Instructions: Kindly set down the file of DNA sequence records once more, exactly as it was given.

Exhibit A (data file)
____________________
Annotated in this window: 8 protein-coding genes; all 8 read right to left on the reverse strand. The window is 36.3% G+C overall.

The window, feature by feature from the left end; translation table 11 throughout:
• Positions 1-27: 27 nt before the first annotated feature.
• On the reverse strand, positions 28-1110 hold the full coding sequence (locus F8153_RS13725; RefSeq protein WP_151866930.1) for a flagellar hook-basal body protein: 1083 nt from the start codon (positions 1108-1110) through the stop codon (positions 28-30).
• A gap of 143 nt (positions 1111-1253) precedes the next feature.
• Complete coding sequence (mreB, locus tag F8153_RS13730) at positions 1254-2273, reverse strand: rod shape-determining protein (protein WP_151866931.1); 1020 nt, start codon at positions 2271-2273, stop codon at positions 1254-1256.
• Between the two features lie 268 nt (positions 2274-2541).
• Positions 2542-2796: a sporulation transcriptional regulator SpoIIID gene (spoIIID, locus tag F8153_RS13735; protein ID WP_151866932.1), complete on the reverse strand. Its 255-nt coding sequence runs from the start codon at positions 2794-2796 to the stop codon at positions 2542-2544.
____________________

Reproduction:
Annotated in this window: 8 protein-coding genes; all 8 read right to left on the reverse strand. The window is 36.3% G+C overall.

The window, feature by feature from the left end; translation table 11 throughout:
• Positions 1-27: 27 nt before the first annotated feature.
• On the reverse strand, positions 28-1110 hold the full coding sequence (locus F8153_RS13725; RefSeq protein WP_151866930.1) for a flagellar hook-basal body protein: 1083 nt from the start codon (positions 1108-1110) through the stop codon (positions 28-30).
• A gap of 143 nt (positions 1111-1253) precedes the next feature.
• Complete coding sequence (mreB, locus tag F8153_RS13730) at positions 1254-2273, reverse strand: rod shape-determining protein (protein WP_151866931.1); 1020 nt, start codon at positions 2271-2273, stop codon at positions 1254-1256.
• Between the two features lie 268 nt (positions 2274-2541).
• Positions 2542-2796: a sporulation transcriptional regulator SpoIIID gene (spoIIID, locus tag F8153_RS13735; protein ID WP_151866932.1), complete on the reverse strand. Its 255-nt coding sequence runs from the start codon at positions 2794-2796 to the stop codon at positions 2542-2544.